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Roman Cookery: Ancient Recipes for Modern Kitchens

Pork in Sweet Wine and Fig Sauce

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Pork in Sweet Wine and Fig Sauce
Psoai

1 kg / 2 lb pork
120 ml / 4 fl oz olive oil
2 tsp coriander seeds
Juice of half a lemon
? litre / ? pint sweet white wine
5 dried figs
3 tbsp white wine vinegar
2 tsp dried oregano
A handful of fresh parsley
Sea salt

Cut the pork into small pieces, place them in a casserole and fry in a little olive oil until brown. Powder the coriander seeds in an electric coffee-grinder. Then toss the pork in the salt, lemon juice and ground coriander. Chop the figs and boil them in another saucepan for 5 minutes in a couple of glasses of water. Strain off the resulting fig stock and reserve. The figs themselves can be discarded as their seeds make the sauce unpleasantly gritty. Add the wine, oregano, vinegar and fig stock to the pork. Cook the casserole for an hour and a half in an oven pre-heated to 180?C/350?F/gas mark 4. Just before serving, sprinkle the finely chopped parsley over the pork. Bread or barley accompany this dish well.

Copyright © Mark Grant, 2007

 
Herb Purée with Pine Kernels

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Herb Purée with Pine Kernels
Mixtura cum Nucleis Pineis

100 g / 3 oz pine kernels or hazelnuts
A handful of fresh parsley
80 ml / 3 fl oz olive oil
80 ml / 3 fl oz red wine vinegar
? tsp ground black pepper
125 g / 4 oz feta cheese
A handful of fresh coriander leaves
2 or 3 mint leaves
A sprig each of savory, rue and thyme
Sea salt

This is a delicious pâté, and surely the origin of modern Italian pesto, although there is no basil. Basil was rarely employed by Roman cooks, but is frequently found in ancient medicine. Superstition had it that the herb attracted scorpions, which may have discouraged its use in the kitchen, while doctors considered it awkward to digest because of its juices. The pine kernels give a creamy texture and an aromatic savour that invariably provokes questions at the dinner table as to the exact nature of the recipe. The pâté is still good with hazelnuts, but its origins are more likely to be betrayed by the recognisable flavour of this ingredient.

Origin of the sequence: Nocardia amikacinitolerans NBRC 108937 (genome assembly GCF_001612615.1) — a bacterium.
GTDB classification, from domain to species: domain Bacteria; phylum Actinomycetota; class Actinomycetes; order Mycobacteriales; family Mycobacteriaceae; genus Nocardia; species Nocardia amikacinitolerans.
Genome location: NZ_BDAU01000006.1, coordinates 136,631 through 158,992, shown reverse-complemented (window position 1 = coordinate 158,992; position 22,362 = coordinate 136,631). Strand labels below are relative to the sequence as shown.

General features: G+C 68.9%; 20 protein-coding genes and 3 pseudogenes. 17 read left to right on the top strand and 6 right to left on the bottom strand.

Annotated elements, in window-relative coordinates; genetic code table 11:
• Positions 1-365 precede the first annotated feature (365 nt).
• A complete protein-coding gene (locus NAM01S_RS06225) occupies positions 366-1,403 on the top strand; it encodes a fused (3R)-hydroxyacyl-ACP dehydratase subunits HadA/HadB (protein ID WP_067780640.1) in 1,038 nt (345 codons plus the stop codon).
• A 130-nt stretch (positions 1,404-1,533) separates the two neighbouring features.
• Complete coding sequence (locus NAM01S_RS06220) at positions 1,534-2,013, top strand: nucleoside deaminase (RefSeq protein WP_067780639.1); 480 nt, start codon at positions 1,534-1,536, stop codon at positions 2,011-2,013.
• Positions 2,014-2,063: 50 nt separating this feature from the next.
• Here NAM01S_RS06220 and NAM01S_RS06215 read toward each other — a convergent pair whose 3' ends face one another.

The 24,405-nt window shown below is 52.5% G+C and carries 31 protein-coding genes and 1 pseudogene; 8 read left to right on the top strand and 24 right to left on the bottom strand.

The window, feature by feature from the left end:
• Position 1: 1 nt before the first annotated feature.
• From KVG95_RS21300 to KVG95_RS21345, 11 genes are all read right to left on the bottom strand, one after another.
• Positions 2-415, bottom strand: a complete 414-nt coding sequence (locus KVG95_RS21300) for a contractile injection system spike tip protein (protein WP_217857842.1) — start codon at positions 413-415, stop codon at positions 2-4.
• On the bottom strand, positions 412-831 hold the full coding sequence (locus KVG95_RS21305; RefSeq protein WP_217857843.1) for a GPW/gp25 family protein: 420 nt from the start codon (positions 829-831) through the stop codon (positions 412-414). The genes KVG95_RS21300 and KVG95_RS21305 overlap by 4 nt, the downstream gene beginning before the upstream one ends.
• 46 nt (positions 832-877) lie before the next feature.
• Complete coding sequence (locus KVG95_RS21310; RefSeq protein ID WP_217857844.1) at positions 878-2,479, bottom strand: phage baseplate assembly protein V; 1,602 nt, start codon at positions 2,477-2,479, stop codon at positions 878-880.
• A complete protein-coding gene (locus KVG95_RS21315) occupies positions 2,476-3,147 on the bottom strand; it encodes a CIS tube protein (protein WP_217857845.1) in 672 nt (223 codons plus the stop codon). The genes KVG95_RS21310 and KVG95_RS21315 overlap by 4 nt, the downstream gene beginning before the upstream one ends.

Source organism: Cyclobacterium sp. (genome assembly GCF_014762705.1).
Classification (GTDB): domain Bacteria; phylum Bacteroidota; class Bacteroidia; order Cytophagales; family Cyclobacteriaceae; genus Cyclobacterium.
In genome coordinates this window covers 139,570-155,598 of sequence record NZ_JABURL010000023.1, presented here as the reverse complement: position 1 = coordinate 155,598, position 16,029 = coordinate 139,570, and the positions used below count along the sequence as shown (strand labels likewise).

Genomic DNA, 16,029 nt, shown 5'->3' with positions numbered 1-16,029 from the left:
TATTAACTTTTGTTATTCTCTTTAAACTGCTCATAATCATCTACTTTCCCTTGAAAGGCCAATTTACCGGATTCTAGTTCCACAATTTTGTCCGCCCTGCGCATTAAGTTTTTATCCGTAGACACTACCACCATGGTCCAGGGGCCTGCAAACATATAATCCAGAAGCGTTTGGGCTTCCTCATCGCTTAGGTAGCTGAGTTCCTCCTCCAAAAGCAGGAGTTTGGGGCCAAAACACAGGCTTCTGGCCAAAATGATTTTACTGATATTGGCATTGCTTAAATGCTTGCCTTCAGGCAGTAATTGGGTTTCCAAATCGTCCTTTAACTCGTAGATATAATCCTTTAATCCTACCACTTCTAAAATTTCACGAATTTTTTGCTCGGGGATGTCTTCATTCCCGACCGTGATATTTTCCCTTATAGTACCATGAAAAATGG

Put all the ingredients in a food-processor. Purée until you have a smooth consistency and serve with bread. If you are using hazelnuts, roast them first under a hot grill for 5 minutes to release their nuttiness, turning them frequently to avoid burning.

Copyright © Mark Grant, 2007

 
Honey and Sesame Pizza

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Honey and Sesame Pizza
Staititai

250 g / 9 oz spelt flour
1 tsp dried yeast
1 tsp sugar
150 ml / 5 fl oz warm water
Olive oil for frying
200 g / 7 oz feta cheese
2 tbsp sesame seeds
2 tbsp clear honey
Sea salt

Provided that these cakes are cooked carefully, they make an ancient equivalent of pizza, to be eaten as a snack or as part of a larger meal.

Dissolve the sugar in the warm water. Spoon in the dried yeast and leave to stand for 15 minutes to reactivate. Add the yeast mixture to the flour and knead into a supple dough — you may need to add a touch more flour or water. Put in a bowl, cover with cling film and allow to rise for one hour. Then divide the dough into two equal balls. Roll these out on a lightly floured surface until you have rounds 25 cm / 10 inches in diameter. Place these in separate plastic bags and leave for 30 minutes. Heat the oil in a large frying pan. Slide a disc into the pan and fry very gently, turning over from time to time until golden brown on both sides. Repeat with the other disc. Mash the feta cheese and spread it over both discs. Drizzle with honey and sprinkle with sesame seeds. Flash under a hot grill to melt the cheese, cut into wedges and serve.

Copyright © Mark Grant, 2007

 
Fish Sauce

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Fish Sauce
Garum

400 g / 13 oz sea salt
700 ml / 24 fl oz water
1 jar of salted anchovies (100 g / 3? oz)
A pinch of dried oregano
1 tbsp
sapa (wine reduced to a third of its original volume)

I use dried oregano in this recipe because its taste is more concentrated than the fresh herb and because it is more generally available. Dissolve the salt in the water over a low heat. Add the anchovies to the salted water with the oregano and sapa. Simmer gently for 20 minutes and then leave to cool. Strain the garum through a fine sieve or muslin cloth and store in a jar ready
for use.

Copyright © Mark Grant, 2007

 
Barley Water

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Barley Water
Kykeon

60 g / 2 oz pearl barley
125 ml / ? pint sweet white wine
2 tbsp honey

Homer describes an eighth-century BC version of barley water in The Iliad, listing barley meal, wine and cheese as the ingredients. In The Classical Cookbook Sally Grainger interprets this as a type of soup or porridge. Hesychius, writing probably in the fifth century AD, records its evolution into a drink. My recipe leans on Ernst Darmstaedter's extensive researches into barley and its culinary uses in ancient times to produce a Roman equivalent of barley water.

Simmer the barley in 2 pints of water in a covered pan for an hour and a half. Strain off the juice into a jug or bottle and discard the barley. Mix the juice with the wine and honey and add more water so that you have 2 pints of drink. Refrigerate before serving.

Copyright © Mark Grant, 2007

 
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